What Cruz-Out-of-Control Says About Trump's Convention

Who's Really in Charge Here?

By Published on .

Sen. Ted Cruz, R-TX, waves to the crowd as he walks on stage to deliver his much talked-about speech on the third day of the Republican National Convention on July 20, 2016 at the Quicken Loans Arena in Cleveland.
Sen. Ted Cruz, R-TX, waves to the crowd as he walks on stage to deliver his much talked-about speech on the third day of the Republican National Convention on July 20, 2016 at the Quicken Loans Arena in Cleveland. Credit: Chip Somodevilla/Getty Images

The TV ratings for the Republican National Convention are down (see: "No Bump for Trump as GOP Convention Ratings Plummet"), and it's not exactly a surprise. As a guy who's been watching the RNC this week up-close-and-personal at the Quicken Loans Arena, aka the Q, in Cleveland, I keep on scratching my head over some of the programming decisions made for the Republicans' big infomercial. And unlike you, the home viewer, I can't tune out or click away, so I'm seeing it all.

Wednesday night's Ted Cruz-related fireworks aside (more on that in a moment), the big show put on by reality-TV veteran Donald Trump has often been, to put it charitably, less than compelling.

Take, for instance, Michelle Van Etten, one of the speakers who took the stage during the primetime block. Billed as the head of something called Women In Business For Trump, she is, quite simply, a dreadful speaker who kept on fumbling her lines, misreading the teleprompter and gesticulating entirely out of sync with her words. She came off like the sort of well-meaning moron that Catherine O'Hara would play in a Christopher Guest mockumentary. Oh, and by the way, her business expertise? "Trump backer speaking at RNC, billed as boss of 100,000, employs zero workers," per The Guardian.

Or consider Oklahoma oilman and fracking mogul Harold Hamm, another primetime RNC speaker, who is the CEO of Continental Resources and Trump's energy advisor (and a likely cabinet member in a Trump administration). He's 70, like Donald Trump, but unlike Donald Trump, he's really showing his age. He's got a bad, Sumner Redstone-style dye job and a mumbly drawl that occasionally made it sound like he had marbles in his mouth. "Did that guy have a stroke?" I heard someone sitting in the row ahead of me say.

Sitting immediately to my left was Michael Wolff, the USA Today columnist, who happens to be an old friend and former colleague (when I worked at New York magazine, I was the editor of his notorious media column). As with Ted Koppel and Charlie Rose earlier in the week, I ran into Michael by chance in the fenced-in pathway connected to the security-check tents run by the Secret Service.

As Harold Hamm mumbled his way through his remarks, Michael turned to me and said, "Who are these people?! This is primetime!"

"They're all FODs! Friends of Donald," I said. People he probably met on the golf course at some point.

This is Trump's show. The un-telegenic, not-ready-for-primetime speakers that have been taking the stage this week have been taking the stage on Donald Trump's say-so. As The New York Times reported on the eve of the convention, Trump kept on insisting that fight promoter and FOD Don King would make a great RNC speaker. Those around Trump had a hard time talking him out of it, until...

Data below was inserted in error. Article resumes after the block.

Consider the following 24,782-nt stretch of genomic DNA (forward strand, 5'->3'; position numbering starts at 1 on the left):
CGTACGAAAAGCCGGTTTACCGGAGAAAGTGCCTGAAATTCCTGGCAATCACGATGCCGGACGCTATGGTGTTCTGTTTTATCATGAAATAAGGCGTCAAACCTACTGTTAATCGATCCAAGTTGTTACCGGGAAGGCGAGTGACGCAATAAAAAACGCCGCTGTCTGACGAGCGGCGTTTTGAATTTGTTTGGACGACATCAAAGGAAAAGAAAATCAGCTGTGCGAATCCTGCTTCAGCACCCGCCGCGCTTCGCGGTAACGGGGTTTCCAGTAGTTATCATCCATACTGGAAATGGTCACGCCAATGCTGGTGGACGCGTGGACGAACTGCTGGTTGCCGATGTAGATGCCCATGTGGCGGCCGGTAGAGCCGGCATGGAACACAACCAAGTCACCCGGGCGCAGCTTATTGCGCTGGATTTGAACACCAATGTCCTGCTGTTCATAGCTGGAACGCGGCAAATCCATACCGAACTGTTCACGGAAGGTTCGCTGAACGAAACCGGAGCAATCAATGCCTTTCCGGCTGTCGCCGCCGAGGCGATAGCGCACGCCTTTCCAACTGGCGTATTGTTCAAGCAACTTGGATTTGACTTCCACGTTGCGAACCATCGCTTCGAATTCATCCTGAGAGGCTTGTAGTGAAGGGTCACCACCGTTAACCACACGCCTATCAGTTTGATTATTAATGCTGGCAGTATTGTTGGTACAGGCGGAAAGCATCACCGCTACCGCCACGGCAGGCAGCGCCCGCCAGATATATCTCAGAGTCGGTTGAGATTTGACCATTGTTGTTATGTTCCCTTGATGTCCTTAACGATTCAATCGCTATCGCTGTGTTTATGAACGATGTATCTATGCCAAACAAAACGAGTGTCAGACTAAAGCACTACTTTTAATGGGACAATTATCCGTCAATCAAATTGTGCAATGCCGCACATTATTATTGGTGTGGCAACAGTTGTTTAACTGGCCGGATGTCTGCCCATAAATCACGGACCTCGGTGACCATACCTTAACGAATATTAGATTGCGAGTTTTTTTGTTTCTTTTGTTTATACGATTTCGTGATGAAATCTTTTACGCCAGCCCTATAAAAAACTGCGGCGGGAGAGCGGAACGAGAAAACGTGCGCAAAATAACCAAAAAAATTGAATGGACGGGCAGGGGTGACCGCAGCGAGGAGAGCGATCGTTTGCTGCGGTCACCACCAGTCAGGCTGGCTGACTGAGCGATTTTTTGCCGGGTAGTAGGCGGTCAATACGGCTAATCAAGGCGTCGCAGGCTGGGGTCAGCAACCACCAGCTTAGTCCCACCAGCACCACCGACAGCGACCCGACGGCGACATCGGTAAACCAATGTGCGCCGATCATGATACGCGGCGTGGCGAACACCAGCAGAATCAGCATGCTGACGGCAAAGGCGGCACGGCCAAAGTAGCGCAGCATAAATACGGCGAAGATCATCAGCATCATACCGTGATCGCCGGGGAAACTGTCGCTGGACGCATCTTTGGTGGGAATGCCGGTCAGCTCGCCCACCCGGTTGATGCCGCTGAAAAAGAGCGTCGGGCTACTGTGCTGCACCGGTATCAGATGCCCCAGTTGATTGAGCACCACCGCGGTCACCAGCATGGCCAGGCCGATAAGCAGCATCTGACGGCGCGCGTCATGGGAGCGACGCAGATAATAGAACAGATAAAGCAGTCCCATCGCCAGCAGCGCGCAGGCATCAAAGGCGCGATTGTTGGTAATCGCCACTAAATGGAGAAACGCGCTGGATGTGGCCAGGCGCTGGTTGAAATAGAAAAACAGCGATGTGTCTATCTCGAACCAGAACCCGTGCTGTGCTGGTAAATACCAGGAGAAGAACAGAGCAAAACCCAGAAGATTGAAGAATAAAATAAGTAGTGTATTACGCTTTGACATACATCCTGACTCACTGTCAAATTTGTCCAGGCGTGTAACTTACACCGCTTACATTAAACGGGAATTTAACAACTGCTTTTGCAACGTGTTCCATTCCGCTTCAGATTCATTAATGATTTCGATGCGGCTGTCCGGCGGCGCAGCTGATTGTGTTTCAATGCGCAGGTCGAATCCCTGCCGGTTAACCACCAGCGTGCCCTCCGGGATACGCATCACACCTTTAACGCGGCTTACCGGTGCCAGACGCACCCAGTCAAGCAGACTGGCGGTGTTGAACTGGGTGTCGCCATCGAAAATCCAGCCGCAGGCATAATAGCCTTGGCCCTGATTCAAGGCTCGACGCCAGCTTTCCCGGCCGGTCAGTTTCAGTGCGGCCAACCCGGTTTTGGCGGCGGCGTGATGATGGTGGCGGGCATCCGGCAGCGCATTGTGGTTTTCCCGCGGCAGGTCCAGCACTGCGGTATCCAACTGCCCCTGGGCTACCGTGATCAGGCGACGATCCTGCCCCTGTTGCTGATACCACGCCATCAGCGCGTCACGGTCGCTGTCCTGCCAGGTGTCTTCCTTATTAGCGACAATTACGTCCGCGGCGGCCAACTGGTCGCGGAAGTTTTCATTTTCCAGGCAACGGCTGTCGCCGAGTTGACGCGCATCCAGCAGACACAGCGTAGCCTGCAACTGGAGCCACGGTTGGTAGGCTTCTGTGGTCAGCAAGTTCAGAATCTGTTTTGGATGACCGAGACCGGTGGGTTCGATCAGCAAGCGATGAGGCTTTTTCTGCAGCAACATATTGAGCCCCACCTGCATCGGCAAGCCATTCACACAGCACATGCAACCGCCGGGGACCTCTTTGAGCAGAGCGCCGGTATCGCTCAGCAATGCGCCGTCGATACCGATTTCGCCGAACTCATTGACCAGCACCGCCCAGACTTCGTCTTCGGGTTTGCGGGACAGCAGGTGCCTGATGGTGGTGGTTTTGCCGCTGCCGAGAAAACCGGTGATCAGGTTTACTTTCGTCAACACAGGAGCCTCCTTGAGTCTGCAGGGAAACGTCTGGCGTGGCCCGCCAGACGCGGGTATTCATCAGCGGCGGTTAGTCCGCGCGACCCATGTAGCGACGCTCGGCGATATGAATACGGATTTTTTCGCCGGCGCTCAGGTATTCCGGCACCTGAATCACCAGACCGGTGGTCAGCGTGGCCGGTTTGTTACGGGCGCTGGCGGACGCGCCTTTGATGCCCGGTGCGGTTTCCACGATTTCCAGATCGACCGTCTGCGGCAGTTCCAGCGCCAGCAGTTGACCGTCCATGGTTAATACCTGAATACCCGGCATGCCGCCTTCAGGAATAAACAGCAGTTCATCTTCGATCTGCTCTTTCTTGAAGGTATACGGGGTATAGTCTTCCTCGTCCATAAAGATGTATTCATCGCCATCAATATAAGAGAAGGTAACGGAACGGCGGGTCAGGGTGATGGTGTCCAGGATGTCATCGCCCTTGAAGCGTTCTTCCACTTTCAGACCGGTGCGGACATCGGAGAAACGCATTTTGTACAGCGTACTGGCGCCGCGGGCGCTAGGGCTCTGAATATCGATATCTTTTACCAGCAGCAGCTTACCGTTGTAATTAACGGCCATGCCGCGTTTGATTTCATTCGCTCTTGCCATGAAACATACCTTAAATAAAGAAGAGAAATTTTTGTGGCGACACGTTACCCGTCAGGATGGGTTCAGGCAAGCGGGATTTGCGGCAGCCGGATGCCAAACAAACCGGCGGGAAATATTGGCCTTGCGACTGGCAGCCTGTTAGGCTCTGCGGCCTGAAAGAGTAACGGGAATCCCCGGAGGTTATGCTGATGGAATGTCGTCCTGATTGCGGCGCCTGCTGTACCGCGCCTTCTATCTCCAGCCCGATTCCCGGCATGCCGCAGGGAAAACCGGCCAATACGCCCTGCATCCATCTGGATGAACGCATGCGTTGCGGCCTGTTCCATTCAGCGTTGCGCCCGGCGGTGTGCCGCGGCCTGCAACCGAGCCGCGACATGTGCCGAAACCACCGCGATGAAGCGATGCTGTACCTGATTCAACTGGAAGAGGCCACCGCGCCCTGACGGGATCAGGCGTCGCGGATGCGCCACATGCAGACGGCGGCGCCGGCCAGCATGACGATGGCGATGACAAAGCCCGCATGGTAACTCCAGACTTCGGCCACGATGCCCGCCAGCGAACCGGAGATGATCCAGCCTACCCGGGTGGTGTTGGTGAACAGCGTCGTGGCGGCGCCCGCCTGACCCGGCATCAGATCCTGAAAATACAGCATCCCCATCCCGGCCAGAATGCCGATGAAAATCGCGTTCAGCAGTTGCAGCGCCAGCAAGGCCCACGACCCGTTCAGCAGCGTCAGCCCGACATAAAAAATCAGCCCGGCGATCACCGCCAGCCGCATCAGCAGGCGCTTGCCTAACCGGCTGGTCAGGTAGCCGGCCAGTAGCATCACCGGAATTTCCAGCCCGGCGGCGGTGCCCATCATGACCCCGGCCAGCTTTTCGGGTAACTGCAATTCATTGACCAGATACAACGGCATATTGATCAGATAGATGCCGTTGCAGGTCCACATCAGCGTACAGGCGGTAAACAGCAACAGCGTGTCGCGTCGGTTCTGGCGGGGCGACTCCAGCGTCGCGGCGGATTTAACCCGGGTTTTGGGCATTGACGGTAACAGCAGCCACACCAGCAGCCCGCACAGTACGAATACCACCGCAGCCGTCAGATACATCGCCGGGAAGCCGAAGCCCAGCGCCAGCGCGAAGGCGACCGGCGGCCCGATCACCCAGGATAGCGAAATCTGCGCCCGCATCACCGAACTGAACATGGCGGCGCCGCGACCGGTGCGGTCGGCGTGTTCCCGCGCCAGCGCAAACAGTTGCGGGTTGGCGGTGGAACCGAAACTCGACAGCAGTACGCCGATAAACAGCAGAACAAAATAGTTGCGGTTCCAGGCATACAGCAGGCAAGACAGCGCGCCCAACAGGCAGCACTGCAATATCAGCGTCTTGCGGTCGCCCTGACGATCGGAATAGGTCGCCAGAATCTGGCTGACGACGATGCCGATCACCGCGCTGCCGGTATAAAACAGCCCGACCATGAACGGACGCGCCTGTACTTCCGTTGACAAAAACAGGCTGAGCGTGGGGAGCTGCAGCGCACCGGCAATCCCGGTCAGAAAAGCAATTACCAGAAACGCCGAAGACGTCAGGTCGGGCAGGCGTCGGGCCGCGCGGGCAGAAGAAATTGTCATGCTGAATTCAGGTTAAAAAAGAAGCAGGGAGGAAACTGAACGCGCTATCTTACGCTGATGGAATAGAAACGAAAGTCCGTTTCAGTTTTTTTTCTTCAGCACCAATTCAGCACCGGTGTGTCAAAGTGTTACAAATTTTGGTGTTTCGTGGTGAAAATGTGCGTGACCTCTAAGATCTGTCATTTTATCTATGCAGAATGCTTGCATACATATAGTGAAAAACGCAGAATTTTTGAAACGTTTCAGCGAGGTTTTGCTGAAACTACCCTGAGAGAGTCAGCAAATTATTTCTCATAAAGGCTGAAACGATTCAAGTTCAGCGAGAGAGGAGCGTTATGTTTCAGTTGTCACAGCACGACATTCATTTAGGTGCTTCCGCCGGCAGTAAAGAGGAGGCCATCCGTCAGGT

Finally, officials including Reince Priebus, the Republican national chairman, firmly explained to Mr. Trump why Mr. King should not be invited: He once stomped a man to death and was convicted of manslaughter. The party could not associate itself with someone convicted of a felony. Mr. Trump eventually relented.

And so, too, we can blame Donald Trump for the Ted Cruz-troversy later in the evening, which has completely overshadowed what was supposed to be the evening's star-turn (Trump's chosen VP, Mike Pence, taking the stage) and has led to headlines like this today: "Ted Cruz Humiliates Donald Trump, Refuses to Endorse Him at RNC," "Ted Cruz Spoils the Trump-Pence Party" and "Security whisks Heidi Cruz out of convention as crowd boos Ted."

In the Q, the boos directed at Cruz were sustained and jarring, and Trump's surprise arrival in the arena alongside his family in the VIP area read as a rebuff to non-endorser Cruz -- and an attempt at reasserting control. (Later, watching the media endlessly replay it -- which the massive monitors in the arena most certainly did not -- and spin it after the fact, it looked even worse.)

Speaking of control, Trump, in disparaging Cruz on Twitter late Thursday night, also acknowledged that he enabled the Cruz trainwreck:

Since then, the optics have only worsened, with Cruz telling a group of Texas delegates Thursday morning that "I am not in the habit of supporting people who attack my wife and attack my family" and that he wouldn't be "a servile puppy dog" for the Trump campaign.

In other words, the Republican National Convention may technically be Trump's show -- he sure as hell has been calling the shots -- but he's not really in control of it.

Simon Dumenco, aka Media Guy, is an Ad Age editor-at-large. You can follow him on Twitter @simondumenco.

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